As commented on in previous posts, our current position as a society is a combination of several things of which the most relevant are repeated here.
· Our democratic system.
· That UK has had over a century of ‘education for industrial and environmental decline’.
· The continuing reductionist/compliance approach to organisational management.
We have failed as a society to evolve the democratic system to allow proactive action in a world in which we have little leverage over accelerating change and our efforts are dissipated by our failure to educate for creative thinking at systems level; instead relying on the command and control tactics of reductionism and compliance. (see report on QCA and SATS today)
Gordon Brown is caught in the headlights of the result of this deline and no political party has the ability to reverse this alone. Unless we (particularly the media) recognise this, our demise as a coherent society is certain by our failure to keep ahead of the oil curve.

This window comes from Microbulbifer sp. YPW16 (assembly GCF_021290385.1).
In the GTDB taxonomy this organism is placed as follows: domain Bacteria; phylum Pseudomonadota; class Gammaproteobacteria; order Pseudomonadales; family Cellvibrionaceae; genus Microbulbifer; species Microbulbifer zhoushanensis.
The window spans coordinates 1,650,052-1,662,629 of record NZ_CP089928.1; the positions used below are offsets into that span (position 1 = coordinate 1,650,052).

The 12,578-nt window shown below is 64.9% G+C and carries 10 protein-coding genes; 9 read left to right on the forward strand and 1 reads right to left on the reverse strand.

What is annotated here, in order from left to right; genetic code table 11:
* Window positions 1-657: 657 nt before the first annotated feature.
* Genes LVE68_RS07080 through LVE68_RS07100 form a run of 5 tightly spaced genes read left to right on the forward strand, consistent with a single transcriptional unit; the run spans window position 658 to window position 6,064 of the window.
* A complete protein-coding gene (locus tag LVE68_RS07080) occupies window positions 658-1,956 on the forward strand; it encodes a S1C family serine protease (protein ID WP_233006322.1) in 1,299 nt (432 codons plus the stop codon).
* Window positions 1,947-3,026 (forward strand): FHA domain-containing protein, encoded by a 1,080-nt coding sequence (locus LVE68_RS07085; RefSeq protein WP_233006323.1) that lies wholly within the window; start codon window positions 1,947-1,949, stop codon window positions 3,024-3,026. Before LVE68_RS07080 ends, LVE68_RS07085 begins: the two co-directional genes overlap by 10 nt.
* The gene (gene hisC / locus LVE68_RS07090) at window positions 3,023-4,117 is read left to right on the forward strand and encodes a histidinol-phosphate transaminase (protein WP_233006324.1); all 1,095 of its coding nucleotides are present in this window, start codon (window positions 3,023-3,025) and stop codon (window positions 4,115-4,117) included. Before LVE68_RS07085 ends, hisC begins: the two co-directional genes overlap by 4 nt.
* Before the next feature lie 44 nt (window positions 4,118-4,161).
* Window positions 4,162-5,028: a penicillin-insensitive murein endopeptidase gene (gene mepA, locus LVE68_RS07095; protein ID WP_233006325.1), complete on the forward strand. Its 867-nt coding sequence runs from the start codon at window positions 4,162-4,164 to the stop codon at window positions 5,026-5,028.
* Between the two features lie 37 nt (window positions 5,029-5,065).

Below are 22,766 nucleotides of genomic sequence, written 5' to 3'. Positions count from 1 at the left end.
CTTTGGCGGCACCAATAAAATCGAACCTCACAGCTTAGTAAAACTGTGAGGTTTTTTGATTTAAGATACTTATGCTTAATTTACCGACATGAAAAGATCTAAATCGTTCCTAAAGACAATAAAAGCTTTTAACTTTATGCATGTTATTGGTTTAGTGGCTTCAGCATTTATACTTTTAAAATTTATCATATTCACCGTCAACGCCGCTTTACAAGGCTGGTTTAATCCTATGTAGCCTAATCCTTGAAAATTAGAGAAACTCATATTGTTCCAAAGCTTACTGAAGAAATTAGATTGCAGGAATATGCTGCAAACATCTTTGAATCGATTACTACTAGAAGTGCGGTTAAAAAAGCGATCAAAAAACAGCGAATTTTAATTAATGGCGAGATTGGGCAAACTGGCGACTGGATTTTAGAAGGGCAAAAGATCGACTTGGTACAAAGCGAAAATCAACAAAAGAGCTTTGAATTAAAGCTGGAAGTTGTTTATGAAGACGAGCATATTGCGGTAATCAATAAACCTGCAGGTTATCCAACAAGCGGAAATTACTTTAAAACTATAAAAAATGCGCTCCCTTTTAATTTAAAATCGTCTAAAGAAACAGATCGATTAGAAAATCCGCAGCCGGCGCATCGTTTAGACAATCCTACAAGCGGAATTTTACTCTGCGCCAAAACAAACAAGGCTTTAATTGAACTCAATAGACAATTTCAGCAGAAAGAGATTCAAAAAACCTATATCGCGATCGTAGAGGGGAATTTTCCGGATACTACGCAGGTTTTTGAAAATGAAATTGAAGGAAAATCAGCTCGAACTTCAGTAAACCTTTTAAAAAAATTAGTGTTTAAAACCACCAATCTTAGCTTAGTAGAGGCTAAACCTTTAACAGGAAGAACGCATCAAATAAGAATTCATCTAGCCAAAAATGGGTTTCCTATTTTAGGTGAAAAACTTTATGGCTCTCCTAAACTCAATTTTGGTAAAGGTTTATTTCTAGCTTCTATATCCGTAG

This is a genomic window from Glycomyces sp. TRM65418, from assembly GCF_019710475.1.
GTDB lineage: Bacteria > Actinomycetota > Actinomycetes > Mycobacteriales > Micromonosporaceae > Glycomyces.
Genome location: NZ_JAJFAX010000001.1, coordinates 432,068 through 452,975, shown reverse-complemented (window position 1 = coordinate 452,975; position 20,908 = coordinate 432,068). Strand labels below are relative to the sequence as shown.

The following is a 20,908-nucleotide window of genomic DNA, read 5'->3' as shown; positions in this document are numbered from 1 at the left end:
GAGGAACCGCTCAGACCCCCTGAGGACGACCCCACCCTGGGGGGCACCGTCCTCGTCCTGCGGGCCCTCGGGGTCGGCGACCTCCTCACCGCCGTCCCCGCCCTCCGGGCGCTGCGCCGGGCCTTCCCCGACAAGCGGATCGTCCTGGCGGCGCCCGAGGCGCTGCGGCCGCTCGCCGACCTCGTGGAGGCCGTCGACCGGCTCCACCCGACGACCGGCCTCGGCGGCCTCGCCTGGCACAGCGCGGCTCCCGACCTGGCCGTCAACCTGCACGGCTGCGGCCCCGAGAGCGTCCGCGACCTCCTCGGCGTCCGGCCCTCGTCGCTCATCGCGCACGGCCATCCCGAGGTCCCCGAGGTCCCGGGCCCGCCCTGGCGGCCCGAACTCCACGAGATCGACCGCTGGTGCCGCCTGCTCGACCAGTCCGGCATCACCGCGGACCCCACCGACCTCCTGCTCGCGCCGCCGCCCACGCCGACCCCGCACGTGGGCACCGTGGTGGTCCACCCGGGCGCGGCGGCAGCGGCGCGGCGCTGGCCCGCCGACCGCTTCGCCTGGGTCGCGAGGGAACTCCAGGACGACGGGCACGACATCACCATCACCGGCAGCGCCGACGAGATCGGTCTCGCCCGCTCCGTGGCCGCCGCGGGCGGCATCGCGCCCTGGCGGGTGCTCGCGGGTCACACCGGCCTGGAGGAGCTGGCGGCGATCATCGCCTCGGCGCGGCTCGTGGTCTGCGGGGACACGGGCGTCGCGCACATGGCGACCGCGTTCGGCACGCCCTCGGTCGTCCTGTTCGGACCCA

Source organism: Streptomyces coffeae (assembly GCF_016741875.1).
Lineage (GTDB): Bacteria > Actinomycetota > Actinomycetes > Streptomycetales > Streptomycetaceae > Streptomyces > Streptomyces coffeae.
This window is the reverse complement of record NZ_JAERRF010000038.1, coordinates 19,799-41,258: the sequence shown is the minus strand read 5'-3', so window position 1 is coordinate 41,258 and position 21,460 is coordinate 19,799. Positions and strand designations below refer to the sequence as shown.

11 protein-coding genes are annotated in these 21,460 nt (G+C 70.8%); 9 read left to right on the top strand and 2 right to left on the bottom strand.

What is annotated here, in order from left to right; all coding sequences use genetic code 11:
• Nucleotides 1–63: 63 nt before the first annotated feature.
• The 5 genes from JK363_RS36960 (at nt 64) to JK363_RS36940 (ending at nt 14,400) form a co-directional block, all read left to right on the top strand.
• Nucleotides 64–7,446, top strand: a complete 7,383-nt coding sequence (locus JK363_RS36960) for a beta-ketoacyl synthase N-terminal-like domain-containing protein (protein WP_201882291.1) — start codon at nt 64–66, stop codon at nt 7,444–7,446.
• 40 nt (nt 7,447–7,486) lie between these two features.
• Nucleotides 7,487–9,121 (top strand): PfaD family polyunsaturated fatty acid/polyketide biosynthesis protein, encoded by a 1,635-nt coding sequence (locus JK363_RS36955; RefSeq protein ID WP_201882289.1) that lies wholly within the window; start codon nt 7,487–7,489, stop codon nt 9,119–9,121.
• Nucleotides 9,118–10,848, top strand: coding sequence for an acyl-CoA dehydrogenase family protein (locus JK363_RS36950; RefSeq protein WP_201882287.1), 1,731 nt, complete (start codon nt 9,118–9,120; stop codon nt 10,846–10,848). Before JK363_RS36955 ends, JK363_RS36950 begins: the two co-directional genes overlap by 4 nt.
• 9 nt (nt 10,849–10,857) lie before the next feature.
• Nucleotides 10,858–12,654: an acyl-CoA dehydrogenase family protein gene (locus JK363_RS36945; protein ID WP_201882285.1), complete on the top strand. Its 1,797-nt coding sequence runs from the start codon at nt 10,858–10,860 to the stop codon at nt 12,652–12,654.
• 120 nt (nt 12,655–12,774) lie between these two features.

Last night, as skiing operators and other holiday companies across the UK reported customers shunning expensive trips in favour of cut-price deals, Currency Exchange on London’s Oxford Street was selling euros for as little as €1.0532 to the pound. After commission and a handling fee, however, €18 cost The Observer £19.61, an exchange rate of €0.918 to the pound.
Tourists at Birmingham, Liverpool and Luton airports were also getting less than €1 to the pound after sterling tumbled in value every day last week.
Customers changing £200 at Birmingham and Liverpool were last night receiving just €197.13 from Travelex counters, while those at the ICE bureau de change at Luton took away €199.63 – an exchange rate of €0.986 to the pound at Birmingham and Liverpool and €0.998 at Luton.
Tories and Liberal Democrats laid the blame for the pound’s collapse firmly at the door of Gordon Brown. Philip Hammond, shadow Chief Secretary to the Treasury, said the Prime Minister’s decision in the pre-Budget report to let borrowing soar to fund £20bn of tax cuts had severely damaged – rather than boosted – economic confidence and people’s willingness to spend.